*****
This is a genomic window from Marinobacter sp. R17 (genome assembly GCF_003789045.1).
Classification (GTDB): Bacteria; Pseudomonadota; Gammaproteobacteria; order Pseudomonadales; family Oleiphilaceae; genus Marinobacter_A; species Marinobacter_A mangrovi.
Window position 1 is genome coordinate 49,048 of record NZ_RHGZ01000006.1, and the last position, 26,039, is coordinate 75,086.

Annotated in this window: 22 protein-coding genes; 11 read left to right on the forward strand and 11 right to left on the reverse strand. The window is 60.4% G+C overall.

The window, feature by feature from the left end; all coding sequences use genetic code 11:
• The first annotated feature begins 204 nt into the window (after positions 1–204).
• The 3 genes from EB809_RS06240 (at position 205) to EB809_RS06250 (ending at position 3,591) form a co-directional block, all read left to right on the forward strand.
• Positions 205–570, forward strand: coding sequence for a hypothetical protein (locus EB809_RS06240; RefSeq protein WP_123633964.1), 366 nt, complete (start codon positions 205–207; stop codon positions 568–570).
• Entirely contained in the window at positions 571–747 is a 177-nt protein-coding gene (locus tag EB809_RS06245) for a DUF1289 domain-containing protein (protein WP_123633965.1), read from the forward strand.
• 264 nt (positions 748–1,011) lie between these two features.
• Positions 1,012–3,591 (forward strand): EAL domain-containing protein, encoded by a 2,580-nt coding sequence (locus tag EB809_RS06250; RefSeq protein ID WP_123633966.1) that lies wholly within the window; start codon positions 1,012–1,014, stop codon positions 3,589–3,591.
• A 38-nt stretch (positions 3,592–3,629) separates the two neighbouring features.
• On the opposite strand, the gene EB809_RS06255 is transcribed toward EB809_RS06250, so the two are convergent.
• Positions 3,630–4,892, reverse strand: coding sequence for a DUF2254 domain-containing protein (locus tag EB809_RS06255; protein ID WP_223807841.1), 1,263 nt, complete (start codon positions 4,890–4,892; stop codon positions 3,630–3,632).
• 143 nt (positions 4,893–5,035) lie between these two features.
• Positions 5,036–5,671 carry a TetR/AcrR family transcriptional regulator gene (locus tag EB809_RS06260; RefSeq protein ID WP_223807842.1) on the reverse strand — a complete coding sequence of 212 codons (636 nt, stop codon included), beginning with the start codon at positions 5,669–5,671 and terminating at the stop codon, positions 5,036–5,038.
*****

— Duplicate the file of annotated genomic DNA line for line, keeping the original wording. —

This is a genomic window from Marinobacter sp. R17 (genome assembly GCF_003789045.1).
Classification (GTDB): Bacteria; Pseudomonadota; Gammaproteobacteria; order Pseudomonadales; family Oleiphilaceae; genus Marinobacter_A; species Marinobacter_A mangrovi.
Window position 1 is genome coordinate 49,048 of record NZ_RHGZ01000006.1, and the last position, 26,039, is coordinate 75,086.

Annotated in this window: 22 protein-coding genes; 11 read left to right on the forward strand and 11 right to left on the reverse strand. The window is 60.4% G+C overall.

The window, feature by feature from the left end; all coding sequences use genetic code 11:
• The first annotated feature begins 204 nt into the window (after positions 1–204).
• The 3 genes from EB809_RS06240 (at position 205) to EB809_RS06250 (ending at position 3,591) form a co-directional block, all read left to right on the forward strand.
• Positions 205–570, forward strand: coding sequence for a hypothetical protein (locus EB809_RS06240; RefSeq protein WP_123633964.1), 366 nt, complete (start codon positions 205–207; stop codon positions 568–570).
• Entirely contained in the window at positions 571–747 is a 177-nt protein-coding gene (locus tag EB809_RS06245) for a DUF1289 domain-containing protein (protein WP_123633965.1), read from the forward strand.
• 264 nt (positions 748–1,011) lie between these two features.
• Positions 1,012–3,591 (forward strand): EAL domain-containing protein, encoded by a 2,580-nt coding sequence (locus tag EB809_RS06250; RefSeq protein ID WP_123633966.1) that lies wholly within the window; start codon positions 1,012–1,014, stop codon positions 3,589–3,591.
• A 38-nt stretch (positions 3,592–3,629) separates the two neighbouring features.
• On the opposite strand, the gene EB809_RS06255 is transcribed toward EB809_RS06250, so the two are convergent.
• Positions 3,630–4,892, reverse strand: coding sequence for a DUF2254 domain-containing protein (locus tag EB809_RS06255; protein ID WP_223807841.1), 1,263 nt, complete (start codon positions 4,890–4,892; stop codon positions 3,630–3,632).
• 143 nt (positions 4,893–5,035) lie between these two features.
• Positions 5,036–5,671 carry a TetR/AcrR family transcriptional regulator gene (locus tag EB809_RS06260; RefSeq protein ID WP_223807842.1) on the reverse strand — a complete coding sequence of 212 codons (636 nt, stop codon included), beginning with the start codon at positions 5,669–5,671 and terminating at the stop codon, positions 5,036–5,038.